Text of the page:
Not being to the manor born, I have sometimes felt intimidated by Lescure.
I was so new to houses of this size and history, that when we arrived here, I approached everything with a fair bit of trepidation. From the main stairs up to rooms that had not seen daylight in many years, further up to the dusky attic, and then back down the servant’s staircase. It took time to understand the awkward floor plan. That larger enfilade style spaces had been divided into smaller rooms, that walls and corridors had been added. And how to decide what to keep and what to change?
Inspired by the wabi sabi aesthetic, we try and embrace the marks left by former use and adaptation of the house, so we stick mostly to work that is essential to the building’s survival. At the same time, we feel this beautiful manor has not always been understood and repaired well. Also, we have personal tastes and modern needs which require new work. There is so much to learn and our thoughts evolve as we grow with Lescure.
LE PETIT SALON
In this light, let me present to you le petit salon.
This modest garden parlour is all doors. A door to the hallway, a door to the living room, a door to the future library (currently, the workshop where Thomas works his DIY magic) and double doors to the château terrace. We found the room with the fireplace long gone, the oak wooden floor sinking, and the walls and ceilings crumbling down. We had no choice other than to rebuild. For a long time, I felt unhappy with the result. We were able to save the doors and the floors, but the ceiling and walls were so perfectly covered with new stucco that they lacked soul. Old walls always whisper, but these had gone silent. As if the echoes of what was before had been erased.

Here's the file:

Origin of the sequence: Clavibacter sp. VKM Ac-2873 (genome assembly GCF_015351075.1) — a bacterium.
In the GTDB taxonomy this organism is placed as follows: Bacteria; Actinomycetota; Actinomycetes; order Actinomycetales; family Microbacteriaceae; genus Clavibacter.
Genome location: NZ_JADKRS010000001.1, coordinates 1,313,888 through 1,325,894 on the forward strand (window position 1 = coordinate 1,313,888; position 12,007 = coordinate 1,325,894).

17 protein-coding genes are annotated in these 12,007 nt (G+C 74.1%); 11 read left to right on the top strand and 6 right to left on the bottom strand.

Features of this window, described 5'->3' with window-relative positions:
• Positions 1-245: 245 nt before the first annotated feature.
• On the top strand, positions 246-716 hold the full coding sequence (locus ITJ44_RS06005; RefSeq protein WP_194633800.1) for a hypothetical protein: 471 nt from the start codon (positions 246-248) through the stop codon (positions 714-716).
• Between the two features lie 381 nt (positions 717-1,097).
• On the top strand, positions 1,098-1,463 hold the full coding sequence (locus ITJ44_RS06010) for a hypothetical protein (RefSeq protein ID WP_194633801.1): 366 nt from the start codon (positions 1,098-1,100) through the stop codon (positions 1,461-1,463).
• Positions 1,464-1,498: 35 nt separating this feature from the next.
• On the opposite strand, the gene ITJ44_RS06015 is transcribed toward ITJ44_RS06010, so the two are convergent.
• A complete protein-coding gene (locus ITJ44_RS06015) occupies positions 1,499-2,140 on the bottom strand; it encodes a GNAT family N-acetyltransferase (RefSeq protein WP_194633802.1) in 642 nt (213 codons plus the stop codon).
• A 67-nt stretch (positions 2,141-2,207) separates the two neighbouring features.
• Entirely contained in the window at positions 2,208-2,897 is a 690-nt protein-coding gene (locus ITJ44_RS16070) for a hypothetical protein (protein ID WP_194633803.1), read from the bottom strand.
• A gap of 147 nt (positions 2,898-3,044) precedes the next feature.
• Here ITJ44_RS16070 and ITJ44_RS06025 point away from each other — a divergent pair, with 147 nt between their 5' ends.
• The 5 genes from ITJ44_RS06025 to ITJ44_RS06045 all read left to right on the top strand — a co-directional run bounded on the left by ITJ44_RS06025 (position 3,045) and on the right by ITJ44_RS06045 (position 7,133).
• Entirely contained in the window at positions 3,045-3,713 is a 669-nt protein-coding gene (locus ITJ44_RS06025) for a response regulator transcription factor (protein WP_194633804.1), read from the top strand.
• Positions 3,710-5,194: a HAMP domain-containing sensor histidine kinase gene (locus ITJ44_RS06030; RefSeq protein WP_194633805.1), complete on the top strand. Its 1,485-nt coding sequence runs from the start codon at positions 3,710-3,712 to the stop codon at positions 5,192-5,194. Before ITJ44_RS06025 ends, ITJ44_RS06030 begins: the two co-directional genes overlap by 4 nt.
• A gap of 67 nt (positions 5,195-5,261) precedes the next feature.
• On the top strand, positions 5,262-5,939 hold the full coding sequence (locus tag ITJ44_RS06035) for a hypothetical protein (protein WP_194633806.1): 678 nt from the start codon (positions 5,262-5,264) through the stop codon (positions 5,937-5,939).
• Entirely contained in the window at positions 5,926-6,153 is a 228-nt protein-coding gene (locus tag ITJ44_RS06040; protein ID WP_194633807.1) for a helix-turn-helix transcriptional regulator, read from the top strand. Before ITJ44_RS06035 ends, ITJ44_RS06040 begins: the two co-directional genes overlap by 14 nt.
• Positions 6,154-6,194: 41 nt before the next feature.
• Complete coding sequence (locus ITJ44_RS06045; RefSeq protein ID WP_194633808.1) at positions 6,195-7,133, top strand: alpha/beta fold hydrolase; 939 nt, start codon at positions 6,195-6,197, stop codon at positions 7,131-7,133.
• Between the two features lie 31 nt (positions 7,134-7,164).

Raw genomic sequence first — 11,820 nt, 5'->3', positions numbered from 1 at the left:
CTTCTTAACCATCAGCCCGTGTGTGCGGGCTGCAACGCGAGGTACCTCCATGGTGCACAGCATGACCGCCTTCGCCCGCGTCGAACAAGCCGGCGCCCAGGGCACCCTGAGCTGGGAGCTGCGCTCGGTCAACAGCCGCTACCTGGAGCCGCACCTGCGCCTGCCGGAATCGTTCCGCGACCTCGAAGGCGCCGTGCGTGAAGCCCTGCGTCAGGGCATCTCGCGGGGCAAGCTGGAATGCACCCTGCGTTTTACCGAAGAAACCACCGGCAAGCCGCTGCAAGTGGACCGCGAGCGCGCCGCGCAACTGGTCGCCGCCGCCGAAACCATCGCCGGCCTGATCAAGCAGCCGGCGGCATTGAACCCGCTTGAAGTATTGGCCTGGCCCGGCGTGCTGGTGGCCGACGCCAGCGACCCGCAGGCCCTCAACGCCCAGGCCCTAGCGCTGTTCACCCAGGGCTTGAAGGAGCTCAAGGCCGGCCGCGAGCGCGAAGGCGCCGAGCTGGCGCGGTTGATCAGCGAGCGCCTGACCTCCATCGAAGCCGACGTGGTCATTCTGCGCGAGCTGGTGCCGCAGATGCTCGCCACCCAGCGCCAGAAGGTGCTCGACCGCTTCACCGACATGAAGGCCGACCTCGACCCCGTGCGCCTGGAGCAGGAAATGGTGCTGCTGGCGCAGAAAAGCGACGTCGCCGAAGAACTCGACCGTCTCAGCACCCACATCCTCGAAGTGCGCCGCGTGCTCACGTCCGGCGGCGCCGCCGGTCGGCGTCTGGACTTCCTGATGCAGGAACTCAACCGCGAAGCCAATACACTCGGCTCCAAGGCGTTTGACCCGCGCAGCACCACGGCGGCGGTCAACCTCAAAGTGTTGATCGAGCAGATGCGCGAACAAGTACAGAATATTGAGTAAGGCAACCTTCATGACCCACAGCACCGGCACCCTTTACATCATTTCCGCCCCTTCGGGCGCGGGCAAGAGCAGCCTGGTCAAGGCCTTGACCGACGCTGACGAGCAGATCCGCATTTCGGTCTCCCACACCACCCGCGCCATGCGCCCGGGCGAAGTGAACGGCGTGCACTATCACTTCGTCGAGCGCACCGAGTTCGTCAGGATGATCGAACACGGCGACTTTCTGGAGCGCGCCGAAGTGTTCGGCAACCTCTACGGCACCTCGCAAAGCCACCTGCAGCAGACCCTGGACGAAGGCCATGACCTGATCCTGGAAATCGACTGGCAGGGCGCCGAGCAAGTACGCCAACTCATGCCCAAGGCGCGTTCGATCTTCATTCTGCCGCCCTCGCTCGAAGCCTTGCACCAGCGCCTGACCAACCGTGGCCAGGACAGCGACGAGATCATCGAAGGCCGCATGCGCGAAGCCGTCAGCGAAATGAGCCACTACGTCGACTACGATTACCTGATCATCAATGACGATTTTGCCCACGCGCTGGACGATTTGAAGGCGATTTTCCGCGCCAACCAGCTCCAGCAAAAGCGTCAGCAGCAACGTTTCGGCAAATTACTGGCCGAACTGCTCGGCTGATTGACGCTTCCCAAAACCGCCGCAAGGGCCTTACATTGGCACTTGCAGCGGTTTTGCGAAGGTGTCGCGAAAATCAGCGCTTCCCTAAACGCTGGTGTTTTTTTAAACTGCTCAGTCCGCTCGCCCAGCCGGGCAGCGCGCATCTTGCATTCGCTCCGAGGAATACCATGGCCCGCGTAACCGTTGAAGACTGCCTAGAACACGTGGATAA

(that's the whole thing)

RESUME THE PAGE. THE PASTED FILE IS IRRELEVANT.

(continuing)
My discontent turned into creative joy as I began to see the too-perfect white emptiness as a blank canvas. We have turned the room into an in-house art gallery where anything goes. Ingo Maurer’s Zettel’z pendant where guests leave notes, drawings and poems. An antique bench, upholstered by Thomas. An ever-changing art wall with works from friends as well as objets trouvés. A mini altar with things I have found on the estate: a tiny piece of animal bone in which I saw angel wings when I needed to believe angels exist. A porcelain fragment of a virgin Mary figurine.
The walls are no longer silent. They now echo our creativity, my magical thinking, and the voices of artists, friends and the woods.